Trade Partner Spotlight: HVAC Specialist Tom Talcott

We removed the fireplace and exterior wall from the original living room to make for an open floor plan that still maintains the home’s “historic” style.

Tom Talcott, owner of HVAC contractor T.J. Talcott & Son in Townsend, goes way back with Custom’s Bill Farnsworth and Scott Blain. In fact, the three first worked together on Custom projects in the early ’90s.

Tom spent 20 years as an independent contractor before serving 11 years as an account manager with F.W. Webb Company. When his son Brett expressed interest in following in Tom’s footsteps, the two teamed up to form T.J. Talcott & Son in 2018. The firm is based in Townsend.

Recently, Tom sat down with us to discuss what’s new in the world of heating, ventilation and air conditioning.

Radiant Heat Flooring

“Not exactly new techno+logy, but something that produces nice, even heat and doesn’t use much energy. Hydronics, which circulates water through tubing to transfer heat, is a great option if your house allows for it. If you have a steam boiler, we can install a heat exchanger tank off the bottom of the boiler along with radiant zones. 

“These floors have improved a lot over the years. They used to have copper tubing laid in a pattern underneath the floor, but that would eventually leak. Today we use PEX tubing, which addresses that problem.” 

A mini split heat pump will keep this master bedroom cool in the summer and warm in the winter and can even control relative humidity.

Mini-Split Heat Pumps

“That leads right into mini-split heat pumps, which have gotten really popular. These run on electricity, so fossil fuel isn’t an issue, and they can be used to generate heat for radiant heat floors. 

“Homeowners like the flexibility of mini-splits. They provide heat and air conditioning wherever you need it, and they can be installed on walls, on floors or in ceilings. Some are ducted, and some are ductless.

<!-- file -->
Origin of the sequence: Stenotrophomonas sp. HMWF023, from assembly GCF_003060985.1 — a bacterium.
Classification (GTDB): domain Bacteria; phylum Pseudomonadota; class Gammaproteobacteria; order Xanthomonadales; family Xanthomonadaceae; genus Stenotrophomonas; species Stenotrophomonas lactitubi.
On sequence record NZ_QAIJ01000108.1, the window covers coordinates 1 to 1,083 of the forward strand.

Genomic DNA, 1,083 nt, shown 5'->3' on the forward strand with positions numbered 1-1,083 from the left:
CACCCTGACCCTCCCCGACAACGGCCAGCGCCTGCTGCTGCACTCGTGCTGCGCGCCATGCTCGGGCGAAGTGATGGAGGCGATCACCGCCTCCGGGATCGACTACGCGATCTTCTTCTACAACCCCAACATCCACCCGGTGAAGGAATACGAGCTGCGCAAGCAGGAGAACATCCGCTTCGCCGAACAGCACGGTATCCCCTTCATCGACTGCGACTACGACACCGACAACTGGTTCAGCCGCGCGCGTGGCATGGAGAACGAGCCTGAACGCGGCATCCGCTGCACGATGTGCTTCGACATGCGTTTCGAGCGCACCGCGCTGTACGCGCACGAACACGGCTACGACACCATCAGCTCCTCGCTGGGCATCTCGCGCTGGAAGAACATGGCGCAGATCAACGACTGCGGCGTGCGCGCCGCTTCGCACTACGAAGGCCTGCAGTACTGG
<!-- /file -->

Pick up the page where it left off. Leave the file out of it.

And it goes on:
“Today’s models can run at external temperatures as low as -27 degrees. And Daikin has a high-efficiency line called Quarternity that can even control humidity in a moist basement.” 

Combination Boilers

“We’re installing a lot of ‘combi’ boilers, which give you both heat and hot water off the same wall-hung unit. Like a tankless water heater, these produce hot water on demand, so there’s some energy efficiency there. 

“If you have a vacation home or just two or three people living in your house, I’d definitely recommend these. But if you have a large family, where multiple people could be taking consecutive showers, the heat may shut off to prioritize the hot water — that’s not ideal.” 

Fresh Air Systems and Air Exchangers

“A lot of new construction these days is airtight. That’s great for energy efficiency, but it also means the house doesn’t ‘breathe.’ And having no fresh air means airborne contaminants get trapped inside. 

“A fresh air system improves ventilation by drawing in and filtering fresh air and distributing it throughout the house. If you have a newer home without a fresh air system, it’s definitely worth considering.

“On a related note, your community may require an air exchanger in your basement if it lacks a door or openable windows. These are great for basements that are musty and smelly.”